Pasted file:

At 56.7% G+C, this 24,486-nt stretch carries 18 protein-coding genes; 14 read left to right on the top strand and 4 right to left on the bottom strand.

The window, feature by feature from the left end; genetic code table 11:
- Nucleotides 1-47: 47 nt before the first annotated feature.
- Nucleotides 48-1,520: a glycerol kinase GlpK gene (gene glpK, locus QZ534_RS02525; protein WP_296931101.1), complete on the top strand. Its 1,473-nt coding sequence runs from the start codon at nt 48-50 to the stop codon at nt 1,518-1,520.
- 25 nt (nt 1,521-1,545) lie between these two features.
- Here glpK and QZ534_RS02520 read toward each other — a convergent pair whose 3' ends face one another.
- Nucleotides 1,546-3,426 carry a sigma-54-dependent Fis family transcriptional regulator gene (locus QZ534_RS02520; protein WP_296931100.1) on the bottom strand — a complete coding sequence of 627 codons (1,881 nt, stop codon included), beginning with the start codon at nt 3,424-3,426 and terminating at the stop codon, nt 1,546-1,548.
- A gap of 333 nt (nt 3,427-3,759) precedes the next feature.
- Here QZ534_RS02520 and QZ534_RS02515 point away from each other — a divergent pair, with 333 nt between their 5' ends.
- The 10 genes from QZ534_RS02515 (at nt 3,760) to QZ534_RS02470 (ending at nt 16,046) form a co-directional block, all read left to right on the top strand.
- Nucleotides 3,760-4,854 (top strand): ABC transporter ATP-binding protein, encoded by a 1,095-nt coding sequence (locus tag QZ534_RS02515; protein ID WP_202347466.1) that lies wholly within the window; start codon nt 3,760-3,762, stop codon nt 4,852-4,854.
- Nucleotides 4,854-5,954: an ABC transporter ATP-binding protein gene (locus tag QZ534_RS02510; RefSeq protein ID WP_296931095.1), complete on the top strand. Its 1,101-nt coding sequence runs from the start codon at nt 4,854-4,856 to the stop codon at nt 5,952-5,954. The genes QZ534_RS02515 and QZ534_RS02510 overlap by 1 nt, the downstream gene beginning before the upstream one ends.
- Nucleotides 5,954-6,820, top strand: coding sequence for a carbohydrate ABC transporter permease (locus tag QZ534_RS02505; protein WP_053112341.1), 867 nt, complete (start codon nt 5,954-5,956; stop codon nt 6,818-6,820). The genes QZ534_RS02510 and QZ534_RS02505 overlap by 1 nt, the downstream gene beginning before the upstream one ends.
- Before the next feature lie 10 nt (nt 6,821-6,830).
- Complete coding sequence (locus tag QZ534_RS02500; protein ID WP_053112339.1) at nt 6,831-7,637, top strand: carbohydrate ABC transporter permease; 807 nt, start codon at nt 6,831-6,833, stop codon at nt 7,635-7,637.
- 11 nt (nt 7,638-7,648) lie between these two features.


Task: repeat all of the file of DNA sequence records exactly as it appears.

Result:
At 56.7% G+C, this 24,486-nt stretch carries 18 protein-coding genes; 14 read left to right on the top strand and 4 right to left on the bottom strand.

The window, feature by feature from the left end; genetic code table 11:
- Nucleotides 1-47: 47 nt before the first annotated feature.
- Nucleotides 48-1,520: a glycerol kinase GlpK gene (gene glpK, locus QZ534_RS02525; protein WP_296931101.1), complete on the top strand. Its 1,473-nt coding sequence runs from the start codon at nt 48-50 to the stop codon at nt 1,518-1,520.
- 25 nt (nt 1,521-1,545) lie between these two features.
- Here glpK and QZ534_RS02520 read toward each other — a convergent pair whose 3' ends face one another.
- Nucleotides 1,546-3,426 carry a sigma-54-dependent Fis family transcriptional regulator gene (locus QZ534_RS02520; protein WP_296931100.1) on the bottom strand — a complete coding sequence of 627 codons (1,881 nt, stop codon included), beginning with the start codon at nt 3,424-3,426 and terminating at the stop codon, nt 1,546-1,548.
- A gap of 333 nt (nt 3,427-3,759) precedes the next feature.
- Here QZ534_RS02520 and QZ534_RS02515 point away from each other — a divergent pair, with 333 nt between their 5' ends.
- The 10 genes from QZ534_RS02515 (at nt 3,760) to QZ534_RS02470 (ending at nt 16,046) form a co-directional block, all read left to right on the top strand.
- Nucleotides 3,760-4,854 (top strand): ABC transporter ATP-binding protein, encoded by a 1,095-nt coding sequence (locus tag QZ534_RS02515; protein ID WP_202347466.1) that lies wholly within the window; start codon nt 3,760-3,762, stop codon nt 4,852-4,854.
- Nucleotides 4,854-5,954: an ABC transporter ATP-binding protein gene (locus tag QZ534_RS02510; RefSeq protein ID WP_296931095.1), complete on the top strand. Its 1,101-nt coding sequence runs from the start codon at nt 4,854-4,856 to the stop codon at nt 5,952-5,954. The genes QZ534_RS02515 and QZ534_RS02510 overlap by 1 nt, the downstream gene beginning before the upstream one ends.
- Nucleotides 5,954-6,820, top strand: coding sequence for a carbohydrate ABC transporter permease (locus tag QZ534_RS02505; protein WP_053112341.1), 867 nt, complete (start codon nt 5,954-5,956; stop codon nt 6,818-6,820). The genes QZ534_RS02510 and QZ534_RS02505 overlap by 1 nt, the downstream gene beginning before the upstream one ends.
- Before the next feature lie 10 nt (nt 6,821-6,830).
- Complete coding sequence (locus tag QZ534_RS02500; protein ID WP_053112339.1) at nt 6,831-7,637, top strand: carbohydrate ABC transporter permease; 807 nt, start codon at nt 6,831-6,833, stop codon at nt 7,635-7,637.
- 11 nt (nt 7,638-7,648) lie between these two features.